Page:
Goal of concerts is to restore Antioch College grand piano
- Published: July 7, 2016
Locally based pianist Sam Reich had an idea, and now he’s seeing where it leads.
The idea: Raise enough money to rehabilitate the grand piano at Antioch College’s Foundry Theater.
“It’s an amazing instrument,” he said of the 9-foot Steinway that suffered water damage during the three years Antioch College was closed. “It’s the finest instrument in Yellow Springs.”
And while the piano is playable, it is not at top form, befitting an $80,000-plus instrument, he said.
He said a piano technician who’s examined the Steinway says the piano needs new bass strings and its action needs to be replaced. The bill could be between $5,000 and $10,000, but an estimate for the work has not yet been set.
“The things that need to be fixed are expensive,” Reich said.“A Steinway piano’s action is hand-made. They’re kind of works of art in terms of craftsmanship. They’re made with lots of care. It’s a better idea to fix one than replacing it with a new instrument, but it’s not an easy thing.”
And while the need is there, Antioch College leaders, seven years after re-opening have enough on their minds with raising funds and attracting new students, Reich believes, so that repairing the piano might not be high on the list of priorities.
So Reich hopes the community might help raise the required funds.
Reich, who has a master’s in piano performance from the Eastman School of Music, is well known in town for hosting recitals in which he gives the proceeds to local organizations and nonprofits. The YS Senior Center and the Interfaith Hospitality Network have been past recipients.
In thinking about raising money for the Foundry piano, the idea for a Yellow Springs Piano Fest was born. He tested the waters in May with a three-day series of recitals featuring professional classical pianists — friends of his who agreed to come to town to play. Reich said he wanted to see if there was interest among villagers in attending such concerts before he started the fundraising effort. The turnout was good enough to continue, he said.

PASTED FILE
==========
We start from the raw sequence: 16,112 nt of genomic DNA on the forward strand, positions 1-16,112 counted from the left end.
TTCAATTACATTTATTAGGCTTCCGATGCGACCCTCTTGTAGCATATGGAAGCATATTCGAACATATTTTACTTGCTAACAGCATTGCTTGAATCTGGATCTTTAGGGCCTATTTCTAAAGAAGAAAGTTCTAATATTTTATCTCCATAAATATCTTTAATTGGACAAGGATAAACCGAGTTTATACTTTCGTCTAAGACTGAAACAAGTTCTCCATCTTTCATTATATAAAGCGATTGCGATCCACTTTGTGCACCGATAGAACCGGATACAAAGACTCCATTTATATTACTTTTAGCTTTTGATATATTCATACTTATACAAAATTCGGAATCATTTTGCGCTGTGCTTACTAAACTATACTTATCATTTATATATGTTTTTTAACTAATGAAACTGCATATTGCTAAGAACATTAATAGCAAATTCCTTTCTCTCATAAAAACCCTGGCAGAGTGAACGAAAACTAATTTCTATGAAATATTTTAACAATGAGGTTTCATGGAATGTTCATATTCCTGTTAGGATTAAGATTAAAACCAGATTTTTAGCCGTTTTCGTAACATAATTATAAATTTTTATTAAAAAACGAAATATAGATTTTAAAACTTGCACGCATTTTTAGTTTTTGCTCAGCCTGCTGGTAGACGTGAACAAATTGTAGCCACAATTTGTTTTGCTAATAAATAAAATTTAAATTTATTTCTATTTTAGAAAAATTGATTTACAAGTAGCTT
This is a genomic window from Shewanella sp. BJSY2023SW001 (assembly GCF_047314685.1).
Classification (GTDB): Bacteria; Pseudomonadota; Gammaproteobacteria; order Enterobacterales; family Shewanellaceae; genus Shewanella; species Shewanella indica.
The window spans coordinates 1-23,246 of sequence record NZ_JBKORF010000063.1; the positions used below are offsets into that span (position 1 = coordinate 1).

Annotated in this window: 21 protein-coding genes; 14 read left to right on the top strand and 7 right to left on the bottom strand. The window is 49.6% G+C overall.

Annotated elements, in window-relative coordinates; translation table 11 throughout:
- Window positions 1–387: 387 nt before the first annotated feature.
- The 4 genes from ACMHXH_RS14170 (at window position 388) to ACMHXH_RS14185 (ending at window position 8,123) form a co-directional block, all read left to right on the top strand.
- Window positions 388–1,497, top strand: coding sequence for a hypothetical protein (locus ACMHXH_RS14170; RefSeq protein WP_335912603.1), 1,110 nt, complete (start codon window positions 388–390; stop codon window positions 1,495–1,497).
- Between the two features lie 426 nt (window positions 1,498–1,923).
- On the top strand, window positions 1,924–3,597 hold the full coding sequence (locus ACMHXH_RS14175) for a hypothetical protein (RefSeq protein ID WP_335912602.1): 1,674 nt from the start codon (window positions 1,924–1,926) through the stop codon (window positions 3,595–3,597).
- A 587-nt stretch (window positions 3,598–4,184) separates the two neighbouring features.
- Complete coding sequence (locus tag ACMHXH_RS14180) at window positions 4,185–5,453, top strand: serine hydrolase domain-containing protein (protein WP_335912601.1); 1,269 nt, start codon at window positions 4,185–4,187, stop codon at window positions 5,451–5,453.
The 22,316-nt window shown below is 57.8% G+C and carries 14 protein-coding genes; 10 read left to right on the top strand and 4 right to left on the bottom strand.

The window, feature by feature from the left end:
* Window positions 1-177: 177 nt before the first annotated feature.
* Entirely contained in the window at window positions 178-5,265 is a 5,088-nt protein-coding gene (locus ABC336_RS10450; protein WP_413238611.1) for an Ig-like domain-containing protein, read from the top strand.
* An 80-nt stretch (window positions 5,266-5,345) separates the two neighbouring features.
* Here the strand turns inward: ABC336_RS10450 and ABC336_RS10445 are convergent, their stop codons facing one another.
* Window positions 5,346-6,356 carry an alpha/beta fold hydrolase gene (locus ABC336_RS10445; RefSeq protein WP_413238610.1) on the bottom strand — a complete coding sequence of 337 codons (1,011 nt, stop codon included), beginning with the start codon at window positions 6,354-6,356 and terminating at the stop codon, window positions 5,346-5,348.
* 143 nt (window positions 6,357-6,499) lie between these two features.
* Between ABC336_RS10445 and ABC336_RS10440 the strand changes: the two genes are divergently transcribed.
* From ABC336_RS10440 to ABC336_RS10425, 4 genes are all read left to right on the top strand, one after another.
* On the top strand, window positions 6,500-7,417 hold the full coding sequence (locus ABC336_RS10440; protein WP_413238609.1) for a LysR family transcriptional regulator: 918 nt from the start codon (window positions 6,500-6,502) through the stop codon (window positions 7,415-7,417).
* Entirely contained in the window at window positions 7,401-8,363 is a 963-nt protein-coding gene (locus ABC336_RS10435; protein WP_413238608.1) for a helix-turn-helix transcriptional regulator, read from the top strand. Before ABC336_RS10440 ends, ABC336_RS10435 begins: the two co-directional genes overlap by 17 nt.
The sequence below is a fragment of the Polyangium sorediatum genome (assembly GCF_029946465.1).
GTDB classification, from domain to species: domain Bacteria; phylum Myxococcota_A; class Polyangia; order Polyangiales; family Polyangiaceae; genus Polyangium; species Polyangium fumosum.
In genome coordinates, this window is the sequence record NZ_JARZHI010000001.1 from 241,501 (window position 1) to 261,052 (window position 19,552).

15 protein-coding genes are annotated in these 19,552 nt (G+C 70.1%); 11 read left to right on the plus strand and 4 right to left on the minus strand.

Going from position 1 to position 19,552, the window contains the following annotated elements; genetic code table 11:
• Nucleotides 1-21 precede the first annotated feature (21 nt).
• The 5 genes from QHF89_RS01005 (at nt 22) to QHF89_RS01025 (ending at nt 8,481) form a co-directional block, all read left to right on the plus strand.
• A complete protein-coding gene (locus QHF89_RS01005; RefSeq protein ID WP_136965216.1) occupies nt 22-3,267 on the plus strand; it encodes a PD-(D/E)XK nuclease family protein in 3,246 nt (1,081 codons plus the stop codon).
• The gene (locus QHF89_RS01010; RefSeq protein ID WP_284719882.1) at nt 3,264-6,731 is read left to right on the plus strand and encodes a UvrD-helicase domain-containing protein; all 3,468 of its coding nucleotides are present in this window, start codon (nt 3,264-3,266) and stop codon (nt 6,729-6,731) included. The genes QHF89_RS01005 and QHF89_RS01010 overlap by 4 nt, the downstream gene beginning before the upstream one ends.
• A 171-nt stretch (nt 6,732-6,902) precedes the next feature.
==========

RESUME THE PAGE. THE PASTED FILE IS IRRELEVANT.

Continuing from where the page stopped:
The next concert in what Reich envisions as a year-long series of performances will be Sunday, July 24, at 7 p.m, at the Herndon Gallery on the Antioch campus. The first half of the program will feature cellist (and Yellow Springs native) Polly Case-Lohrer and pianist Karen Gardner playing duo selections by Vivaldi, Schumann and Mendelssohn, and the second half of the program will feature Reich performing Bach’s Goldberg Variations. Admission is free, but donations are encouraged, as it is a fundraiser, with $10 being a suggested amount.
The concert will be a homecoming for Case-Lohrer, who was born in Yellow Springs and studied at the Cleveland Institute of Music and Indiana University. She now lives in Germany, where she teaches cello and performs with chamber music ensembles.
Gardner, who lives in town, studied piano at Indiana University and has taught piano privately and served as pianist at several churches.
Reich’s performance of the Goldberg Variations represents the second year of his survey of Bach’s music. He said the Goldberg Variations, considered a monument of 18th century music, is rarely performed because of the “difficulty of the work, musically and physically.”
In addition to preparing for the concert, Reich is working out details about where the money that’s raised will go and how it will be managed.
“I don’t want people writing checks to me,” he said.
Other Piano Fest performances will be in December and conclude next May. Reich said that another goal of the fest to create community between the village and Antioch College.
“A lot of people have been talking about trying to create a new performance space (in town). But we already have the assets that we need,” he said. “I think the Foundry Theater is a great space, and the piano is the best in Yellow Springs. So this (rehabilitating the Steinway) is trying to find a solution.”